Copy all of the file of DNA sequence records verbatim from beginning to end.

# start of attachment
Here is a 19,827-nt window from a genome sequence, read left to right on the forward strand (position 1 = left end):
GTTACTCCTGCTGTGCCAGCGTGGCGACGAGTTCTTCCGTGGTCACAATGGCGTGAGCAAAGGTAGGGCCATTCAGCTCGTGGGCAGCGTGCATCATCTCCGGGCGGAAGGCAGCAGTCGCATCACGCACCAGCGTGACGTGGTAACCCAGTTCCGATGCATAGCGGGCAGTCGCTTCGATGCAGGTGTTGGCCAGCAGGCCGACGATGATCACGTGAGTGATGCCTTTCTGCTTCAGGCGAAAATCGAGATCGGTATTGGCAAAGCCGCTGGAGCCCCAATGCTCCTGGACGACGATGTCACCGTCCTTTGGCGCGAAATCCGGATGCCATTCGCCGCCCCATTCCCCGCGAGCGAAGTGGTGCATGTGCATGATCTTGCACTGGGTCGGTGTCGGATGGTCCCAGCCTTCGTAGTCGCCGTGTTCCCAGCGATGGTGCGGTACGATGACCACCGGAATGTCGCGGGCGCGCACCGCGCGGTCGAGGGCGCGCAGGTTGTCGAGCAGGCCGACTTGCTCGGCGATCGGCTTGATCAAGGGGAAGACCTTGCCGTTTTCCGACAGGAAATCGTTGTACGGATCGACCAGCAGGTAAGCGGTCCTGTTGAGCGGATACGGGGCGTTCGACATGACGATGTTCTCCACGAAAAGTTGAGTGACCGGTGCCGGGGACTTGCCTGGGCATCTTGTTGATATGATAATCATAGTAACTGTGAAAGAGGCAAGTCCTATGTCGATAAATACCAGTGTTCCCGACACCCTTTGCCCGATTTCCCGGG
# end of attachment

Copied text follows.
Here is a 19,827-nt window from a genome sequence, read left to right on the forward strand (position 1 = left end):
GTTACTCCTGCTGTGCCAGCGTGGCGACGAGTTCTTCCGTGGTCACAATGGCGTGAGCAAAGGTAGGGCCATTCAGCTCGTGGGCAGCGTGCATCATCTCCGGGCGGAAGGCAGCAGTCGCATCACGCACCAGCGTGACGTGGTAACCCAGTTCCGATGCATAGCGGGCAGTCGCTTCGATGCAGGTGTTGGCCAGCAGGCCGACGATGATCACGTGAGTGATGCCTTTCTGCTTCAGGCGAAAATCGAGATCGGTATTGGCAAAGCCGCTGGAGCCCCAATGCTCCTGGACGACGATGTCACCGTCCTTTGGCGCGAAATCCGGATGCCATTCGCCGCCCCATTCCCCGCGAGCGAAGTGGTGCATGTGCATGATCTTGCACTGGGTCGGTGTCGGATGGTCCCAGCCTTCGTAGTCGCCGTGTTCCCAGCGATGGTGCGGTACGATGACCACCGGAATGTCGCGGGCGCGCACCGCGCGGTCGAGGGCGCGCAGGTTGTCGAGCAGGCCGACTTGCTCGGCGATCGGCTTGATCAAGGGGAAGACCTTGCCGTTTTCCGACAGGAAATCGTTGTACGGATCGACCAGCAGGTAAGCGGTCCTGTTGAGCGGATACGGGGCGTTCGACATGACGATGTTCTCCACGAAAAGTTGAGTGACCGGTGCCGGGGACTTGCCTGGGCATCTTGTTGATATGATAATCATAGTAACTGTGAAAGAGGCAAGTCCTATGTCGATAAATACCAGTGTTCCCGACACCCTTTGCCCGATTTCCCGGG